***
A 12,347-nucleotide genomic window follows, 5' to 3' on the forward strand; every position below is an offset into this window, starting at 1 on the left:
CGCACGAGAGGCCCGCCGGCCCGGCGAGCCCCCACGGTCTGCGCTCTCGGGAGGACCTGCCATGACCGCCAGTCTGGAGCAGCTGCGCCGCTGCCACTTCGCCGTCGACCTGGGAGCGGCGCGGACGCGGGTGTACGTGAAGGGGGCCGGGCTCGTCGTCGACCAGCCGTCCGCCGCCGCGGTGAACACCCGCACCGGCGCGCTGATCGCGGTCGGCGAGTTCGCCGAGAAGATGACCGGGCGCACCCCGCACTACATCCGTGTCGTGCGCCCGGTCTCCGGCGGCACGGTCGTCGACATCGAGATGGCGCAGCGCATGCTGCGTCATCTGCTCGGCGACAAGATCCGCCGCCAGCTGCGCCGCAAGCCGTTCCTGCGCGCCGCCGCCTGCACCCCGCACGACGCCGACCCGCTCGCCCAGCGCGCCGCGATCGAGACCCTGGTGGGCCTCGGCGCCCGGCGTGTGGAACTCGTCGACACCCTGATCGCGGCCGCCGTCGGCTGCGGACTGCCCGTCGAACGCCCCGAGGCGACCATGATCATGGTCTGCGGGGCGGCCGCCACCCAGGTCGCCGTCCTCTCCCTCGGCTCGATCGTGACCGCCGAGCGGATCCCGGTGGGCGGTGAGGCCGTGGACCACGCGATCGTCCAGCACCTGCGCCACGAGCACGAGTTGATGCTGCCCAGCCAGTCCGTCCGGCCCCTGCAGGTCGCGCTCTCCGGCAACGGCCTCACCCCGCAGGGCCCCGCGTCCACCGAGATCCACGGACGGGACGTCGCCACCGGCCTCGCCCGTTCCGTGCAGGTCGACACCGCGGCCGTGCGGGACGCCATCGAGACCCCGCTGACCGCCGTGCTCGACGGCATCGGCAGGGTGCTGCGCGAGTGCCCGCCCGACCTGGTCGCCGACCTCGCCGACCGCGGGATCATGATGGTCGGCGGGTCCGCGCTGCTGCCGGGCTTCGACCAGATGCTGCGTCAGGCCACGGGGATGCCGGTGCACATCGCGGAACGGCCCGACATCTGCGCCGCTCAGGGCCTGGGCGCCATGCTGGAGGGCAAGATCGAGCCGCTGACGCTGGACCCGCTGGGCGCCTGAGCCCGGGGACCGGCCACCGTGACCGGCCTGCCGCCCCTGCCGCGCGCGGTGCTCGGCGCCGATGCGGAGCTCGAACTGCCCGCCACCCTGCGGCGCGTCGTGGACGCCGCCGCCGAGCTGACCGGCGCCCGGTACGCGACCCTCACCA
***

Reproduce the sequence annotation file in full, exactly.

A 12,347-nucleotide genomic window follows, 5' to 3' on the forward strand; every position below is an offset into this window, starting at 1 on the left:
CGCACGAGAGGCCCGCCGGCCCGGCGAGCCCCCACGGTCTGCGCTCTCGGGAGGACCTGCCATGACCGCCAGTCTGGAGCAGCTGCGCCGCTGCCACTTCGCCGTCGACCTGGGAGCGGCGCGGACGCGGGTGTACGTGAAGGGGGCCGGGCTCGTCGTCGACCAGCCGTCCGCCGCCGCGGTGAACACCCGCACCGGCGCGCTGATCGCGGTCGGCGAGTTCGCCGAGAAGATGACCGGGCGCACCCCGCACTACATCCGTGTCGTGCGCCCGGTCTCCGGCGGCACGGTCGTCGACATCGAGATGGCGCAGCGCATGCTGCGTCATCTGCTCGGCGACAAGATCCGCCGCCAGCTGCGCCGCAAGCCGTTCCTGCGCGCCGCCGCCTGCACCCCGCACGACGCCGACCCGCTCGCCCAGCGCGCCGCGATCGAGACCCTGGTGGGCCTCGGCGCCCGGCGTGTGGAACTCGTCGACACCCTGATCGCGGCCGCCGTCGGCTGCGGACTGCCCGTCGAACGCCCCGAGGCGACCATGATCATGGTCTGCGGGGCGGCCGCCACCCAGGTCGCCGTCCTCTCCCTCGGCTCGATCGTGACCGCCGAGCGGATCCCGGTGGGCGGTGAGGCCGTGGACCACGCGATCGTCCAGCACCTGCGCCACGAGCACGAGTTGATGCTGCCCAGCCAGTCCGTCCGGCCCCTGCAGGTCGCGCTCTCCGGCAACGGCCTCACCCCGCAGGGCCCCGCGTCCACCGAGATCCACGGACGGGACGTCGCCACCGGCCTCGCCCGTTCCGTGCAGGTCGACACCGCGGCCGTGCGGGACGCCATCGAGACCCCGCTGACCGCCGTGCTCGACGGCATCGGCAGGGTGCTGCGCGAGTGCCCGCCCGACCTGGTCGCCGACCTCGCCGACCGCGGGATCATGATGGTCGGCGGGTCCGCGCTGCTGCCGGGCTTCGACCAGATGCTGCGTCAGGCCACGGGGATGCCGGTGCACATCGCGGAACGGCCCGACATCTGCGCCGCTCAGGGCCTGGGCGCCATGCTGGAGGGCAAGATCGAGCCGCTGACGCTGGACCCGCTGGGCGCCTGAGCCCGGGGACCGGCCACCGTGACCGGCCTGCCGCCCCTGCCGCGCGCGGTGCTCGGCGCCGATGCGGAGCTCGAACTGCCCGCCACCCTGCGGCGCGTCGTGGACGCCGCCGCCGAGCTGACCGGCGCCCGGTACGCGACCCTCACCA